Somali Poet Dies, Cultural Heritage Lives On
As Herbert and Hussein phrase it: “there is no way of knowing Somalis better than delving deep into their rich poetry”. Yesterday, Somalis lost a significant cultural figure, Mohamed Ibrahim Warsame, known as the poet Hadrawi, who died at the age of 79 in Hargeisa, Somaliland.
As the written Somali language was developed relatively late (1973), the oral national heritage is highly dominant in their culture. The government of Somaliland further specifies that as nomadic lifestyle has been an integral part of their societal structure, the importance of oral tradition is powerful.
Hadrawi was a highly praised man among Somalis, reports the BBC. Besides writing poems and composing songs, he also engaged in philosophy. The combination of these activities combined led him to fearlessly express the interests of his people. Consequently, he became an icon against oppression and authoritarianism imposed on his nation. Somalis across the world know his work.
“If the Eastern bloc had not abandoned us,
the West not lured us to perdition;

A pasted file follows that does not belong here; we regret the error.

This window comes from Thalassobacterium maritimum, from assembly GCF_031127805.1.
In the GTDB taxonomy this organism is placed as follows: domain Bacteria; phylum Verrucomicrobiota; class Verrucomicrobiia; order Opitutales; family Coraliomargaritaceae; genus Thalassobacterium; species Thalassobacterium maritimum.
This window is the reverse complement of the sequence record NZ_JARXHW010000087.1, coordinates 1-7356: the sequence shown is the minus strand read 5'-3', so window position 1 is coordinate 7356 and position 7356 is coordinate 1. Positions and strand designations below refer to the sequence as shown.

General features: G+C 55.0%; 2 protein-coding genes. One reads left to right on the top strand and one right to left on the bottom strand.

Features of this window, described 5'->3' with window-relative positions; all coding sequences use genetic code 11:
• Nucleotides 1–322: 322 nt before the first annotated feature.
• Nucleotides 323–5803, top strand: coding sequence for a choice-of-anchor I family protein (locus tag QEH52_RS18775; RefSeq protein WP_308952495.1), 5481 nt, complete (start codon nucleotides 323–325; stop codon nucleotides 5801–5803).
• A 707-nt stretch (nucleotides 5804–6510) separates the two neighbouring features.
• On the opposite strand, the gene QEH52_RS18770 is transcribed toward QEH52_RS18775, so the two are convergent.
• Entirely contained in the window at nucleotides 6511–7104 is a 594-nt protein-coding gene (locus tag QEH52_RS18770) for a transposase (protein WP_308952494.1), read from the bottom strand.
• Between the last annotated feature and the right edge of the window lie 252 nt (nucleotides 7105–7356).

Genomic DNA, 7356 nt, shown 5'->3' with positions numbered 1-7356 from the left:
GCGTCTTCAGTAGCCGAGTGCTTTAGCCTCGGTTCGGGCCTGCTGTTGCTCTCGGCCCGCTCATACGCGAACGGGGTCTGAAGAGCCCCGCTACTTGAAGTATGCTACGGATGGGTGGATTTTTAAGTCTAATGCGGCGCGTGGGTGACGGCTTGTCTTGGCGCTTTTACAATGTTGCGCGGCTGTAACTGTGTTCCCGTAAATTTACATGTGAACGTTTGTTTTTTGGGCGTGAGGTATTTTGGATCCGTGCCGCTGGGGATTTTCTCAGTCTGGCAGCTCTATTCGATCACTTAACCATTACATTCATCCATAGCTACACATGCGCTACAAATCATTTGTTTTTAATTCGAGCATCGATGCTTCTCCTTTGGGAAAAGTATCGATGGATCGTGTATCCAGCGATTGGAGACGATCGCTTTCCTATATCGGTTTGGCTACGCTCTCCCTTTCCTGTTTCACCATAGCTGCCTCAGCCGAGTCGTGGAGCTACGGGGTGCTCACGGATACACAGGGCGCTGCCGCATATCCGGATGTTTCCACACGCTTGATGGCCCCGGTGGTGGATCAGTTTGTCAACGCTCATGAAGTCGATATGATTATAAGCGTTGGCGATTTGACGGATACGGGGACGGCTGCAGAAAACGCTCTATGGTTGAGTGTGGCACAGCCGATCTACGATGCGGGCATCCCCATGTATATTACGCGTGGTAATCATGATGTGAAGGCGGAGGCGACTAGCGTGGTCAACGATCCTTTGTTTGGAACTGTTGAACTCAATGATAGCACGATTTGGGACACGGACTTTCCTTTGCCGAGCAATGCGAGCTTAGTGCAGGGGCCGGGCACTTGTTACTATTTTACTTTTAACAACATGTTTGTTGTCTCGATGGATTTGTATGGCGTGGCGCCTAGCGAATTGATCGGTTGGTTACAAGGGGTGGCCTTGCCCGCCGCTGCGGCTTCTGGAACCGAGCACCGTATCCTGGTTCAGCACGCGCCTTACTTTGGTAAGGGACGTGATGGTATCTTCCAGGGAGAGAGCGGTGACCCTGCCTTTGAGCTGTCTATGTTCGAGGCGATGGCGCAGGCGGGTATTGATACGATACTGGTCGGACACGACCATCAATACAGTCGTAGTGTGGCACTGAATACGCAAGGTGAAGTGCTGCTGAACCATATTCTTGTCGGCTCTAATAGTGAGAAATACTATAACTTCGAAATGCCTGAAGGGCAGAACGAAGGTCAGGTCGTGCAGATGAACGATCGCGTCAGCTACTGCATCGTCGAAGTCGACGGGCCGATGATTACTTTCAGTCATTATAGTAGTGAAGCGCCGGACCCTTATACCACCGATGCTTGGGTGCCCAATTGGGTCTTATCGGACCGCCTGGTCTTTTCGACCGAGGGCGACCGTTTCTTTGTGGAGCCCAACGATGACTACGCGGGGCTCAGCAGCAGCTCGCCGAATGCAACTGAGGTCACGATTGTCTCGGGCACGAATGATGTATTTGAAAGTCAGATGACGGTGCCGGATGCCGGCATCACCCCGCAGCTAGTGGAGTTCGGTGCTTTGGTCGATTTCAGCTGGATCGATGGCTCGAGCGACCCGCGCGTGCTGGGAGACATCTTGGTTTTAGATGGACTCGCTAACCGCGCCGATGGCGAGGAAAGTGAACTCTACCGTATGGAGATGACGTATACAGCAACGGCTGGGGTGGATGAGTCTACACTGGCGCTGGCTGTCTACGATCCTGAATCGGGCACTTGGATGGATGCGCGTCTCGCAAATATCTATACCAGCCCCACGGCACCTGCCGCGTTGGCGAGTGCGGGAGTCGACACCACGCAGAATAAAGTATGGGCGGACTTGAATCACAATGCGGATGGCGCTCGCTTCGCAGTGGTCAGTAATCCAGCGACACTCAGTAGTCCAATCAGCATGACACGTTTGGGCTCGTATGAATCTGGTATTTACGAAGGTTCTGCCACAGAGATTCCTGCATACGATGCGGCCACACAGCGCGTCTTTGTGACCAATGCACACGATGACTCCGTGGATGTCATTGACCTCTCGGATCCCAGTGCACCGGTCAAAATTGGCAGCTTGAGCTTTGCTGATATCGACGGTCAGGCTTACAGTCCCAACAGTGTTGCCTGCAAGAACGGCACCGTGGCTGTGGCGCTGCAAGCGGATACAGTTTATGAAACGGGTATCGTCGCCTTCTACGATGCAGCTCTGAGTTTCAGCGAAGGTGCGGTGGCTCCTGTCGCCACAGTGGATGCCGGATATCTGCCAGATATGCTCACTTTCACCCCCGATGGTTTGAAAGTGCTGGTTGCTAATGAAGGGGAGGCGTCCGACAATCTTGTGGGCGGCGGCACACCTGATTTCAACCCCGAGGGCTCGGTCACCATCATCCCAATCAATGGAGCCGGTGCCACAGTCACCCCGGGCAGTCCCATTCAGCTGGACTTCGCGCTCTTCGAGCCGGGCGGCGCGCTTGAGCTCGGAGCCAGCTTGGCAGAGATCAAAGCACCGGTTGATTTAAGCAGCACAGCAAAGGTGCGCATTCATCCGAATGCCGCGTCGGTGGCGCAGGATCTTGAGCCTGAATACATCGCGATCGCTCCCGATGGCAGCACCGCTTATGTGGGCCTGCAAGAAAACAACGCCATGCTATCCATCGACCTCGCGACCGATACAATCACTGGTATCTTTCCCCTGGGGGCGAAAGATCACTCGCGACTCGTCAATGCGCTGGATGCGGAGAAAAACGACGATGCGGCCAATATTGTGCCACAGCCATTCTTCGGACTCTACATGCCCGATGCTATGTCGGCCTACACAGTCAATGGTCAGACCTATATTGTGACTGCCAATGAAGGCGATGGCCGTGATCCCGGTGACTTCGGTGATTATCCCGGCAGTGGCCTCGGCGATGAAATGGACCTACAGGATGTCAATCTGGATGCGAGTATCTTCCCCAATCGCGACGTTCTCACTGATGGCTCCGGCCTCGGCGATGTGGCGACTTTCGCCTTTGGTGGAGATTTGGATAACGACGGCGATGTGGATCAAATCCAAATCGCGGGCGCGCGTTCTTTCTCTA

had we not become a weeping boil
to our neighbouring nations;
even the fabled white-winged crows
seeking a bolt-hole to avoid
our lost folk, scattered across the globe;
if it was not said to our wounded
and our injured, 'You deserve it!'
would I be so at one with you?”
This cited section from one of his pieces paints a vivid picture of his approach to his beloved Somali origin. Despite the fame that surrounded him, he was a “humble” man who did not live for pleasures of life, according to the BBC reporter who had the chance to personally meet him and to visit his house.
The Somali community, which has faced several challenges over the years and remains locked in battling the societal issues of developing states, cherish Hadrawi’s legacy and will do so even after he is long gone. Hadrawi gave voice to his nation which is extremely exposed to the impacts of climate change and third world exploitation. Through him the world can discover their situation and by understanding them can further engage in helping and providing aim. Hadrawi’s legacy will continue to impact people and communities across the country.
Edited by: Tom Culf
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